The ACCA Clinical Decision-Making Toolkit mobile app is now available on Google Play and the App Store.
When dealing with acute cardiovascular diseases, a few seconds can make the difference and instant access to the best recommendations can save lives. This led the Acute Cardiovascular Care Association (ACCA) of the ESC to develop a user friendly interactive application, allowing professionals to have immediate access to diagnostics pathways on their mobile devices.
The Toolkit on emergency cardiac care, first published as a pocket-sized manual, is helping practitioners across the globe to make the best decisions in seconds. The Toolkit was created by expert members of ACCA and can be downloaded here.
Professor Héctor Bueno, President Elect and Acting President of ACCA and Editor in Chief of the Toolkit, said: "We have created the first tool to help all healthcare professionals who treat patients with acute cardiovascular syndromes to make the correct decisions fast."
Dr Pascal Vranckx, Associate Editor of the Toolkit, said: "The Toolkit has been enormously successful. To date, 12 500 clinicians have received the pocket version and 15 000 copies have been downloaded from the ESC website. Clinicians tell us that it is now the tool to use in daily practice."
The Toolkit is based on ESC Clinical Practice Guidelines(1-5) and was written by European experts and opinion leaders in acute cardiovascular care. The seven chapters cover symptoms (chest pain, dyspnea, syncope), acute coronary syndromes, acute heart failure, cardiac arrest and cardiopulmonary resuscitation (CPR), rhythm disturbances, acute vascular syndromes, and acute myocardial/pericardial syndromes.
During ACCA's annual summit on pre-hospital care in April, delegates cited the numerous benefits of using the Toolkit in their daily practice treating emergency cardiac patients. Dr Vaya Agladze from Tbilisi, Georgia, said: "The ACCA Toolkit will help us save lives, which is the main goal of doctors in every country. The charts and tables clearly show the treatment a patient needs and are a quick guide for paramedics in ambulances, doctors and nurses in emergency rooms, and cardiologists."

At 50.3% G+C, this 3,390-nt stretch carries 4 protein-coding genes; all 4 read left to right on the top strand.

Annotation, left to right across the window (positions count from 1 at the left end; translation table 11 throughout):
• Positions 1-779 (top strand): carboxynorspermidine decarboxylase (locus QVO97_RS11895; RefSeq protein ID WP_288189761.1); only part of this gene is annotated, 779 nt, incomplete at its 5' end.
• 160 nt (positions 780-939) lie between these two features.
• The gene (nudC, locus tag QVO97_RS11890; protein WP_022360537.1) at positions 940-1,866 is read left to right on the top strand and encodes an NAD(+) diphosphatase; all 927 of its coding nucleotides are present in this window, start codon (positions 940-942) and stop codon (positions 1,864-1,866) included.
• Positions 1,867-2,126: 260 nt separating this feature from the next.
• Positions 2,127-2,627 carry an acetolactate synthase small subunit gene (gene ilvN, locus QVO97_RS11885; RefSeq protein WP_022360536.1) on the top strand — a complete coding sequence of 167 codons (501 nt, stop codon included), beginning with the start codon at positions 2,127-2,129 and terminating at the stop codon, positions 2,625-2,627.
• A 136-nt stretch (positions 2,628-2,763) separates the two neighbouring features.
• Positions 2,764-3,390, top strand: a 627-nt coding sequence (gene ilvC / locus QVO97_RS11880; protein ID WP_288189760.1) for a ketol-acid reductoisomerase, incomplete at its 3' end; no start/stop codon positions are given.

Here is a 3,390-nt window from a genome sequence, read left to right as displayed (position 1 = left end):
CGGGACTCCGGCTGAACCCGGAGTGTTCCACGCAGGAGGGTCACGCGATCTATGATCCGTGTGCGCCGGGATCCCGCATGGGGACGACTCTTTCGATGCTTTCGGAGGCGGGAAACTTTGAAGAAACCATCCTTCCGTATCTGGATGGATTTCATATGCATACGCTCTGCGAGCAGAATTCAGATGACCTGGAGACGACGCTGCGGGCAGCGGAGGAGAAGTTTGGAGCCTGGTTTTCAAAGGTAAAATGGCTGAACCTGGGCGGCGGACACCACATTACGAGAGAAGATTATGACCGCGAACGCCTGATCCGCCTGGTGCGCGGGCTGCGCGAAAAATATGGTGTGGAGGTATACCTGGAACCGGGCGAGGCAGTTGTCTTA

Dr Zaza Iakobishvili from Petah Tikva, Israel, said: "Half of our patients are transferred by ambulance with paramedics who may be unsure if they are facing a real cardiac emergency or not. The Toolkit is a tremendous resource in these cases, shortening delays in making a correct diagnosis and ensuring that patients get appropriate treatment fast."
Dr Sofie Gevaert from Gent, Belgium, said: "All of the essential messages are in the Toolkit, which deals with the whole spectrum of acute cardiac care, from patient symptoms to providing the right diagnosis and treatment. This makes it great for teaching young doctors. We also use it to brief non-cardiac physicians in emergency and intensive care on how to provide the best standard of care for acute cardiac patients."
Professor Helmy Elghawaby from Cairo, Egypt, said: "By using the Toolkit we are ensuring that our whole emergency cardiac care team, which includes paramedics in the ambulance, doctors and nurses in the emergency room, and cardiologists, are providing the same high quality care. Everyone in the team carries one in their pocket and it takes just seconds to consult the tables and treatment algorithms."
Professor Bueno said: "The mobile app can be used on smartphones and tablets. We plan to translate the Toolkit into other languages, including Spanish, Portuguese and Russian, making it accessible to an even greater number of professionals involved in acute cardiovascular care. A second edition is on the way with additional chapters addressing other relevant questions that occur in acute cardiovascular care settings."
Dr Vranckx said: "We will update the Toolkit each year as the guidelines incorporate new scientific evidence. This process will be made easier with the app. In this way we will ensure that the Toolkit always provides the most appropriate information to help clinicians in their daily practice."
Professor Bueno concluded: "Our main goal is to help standardise quality of care for acute cardiac patients in Europe in the prehospital phase and across hospital departments. Clinicians say the Toolkit assists them in the field and the additions, updates and app should make it even more useful."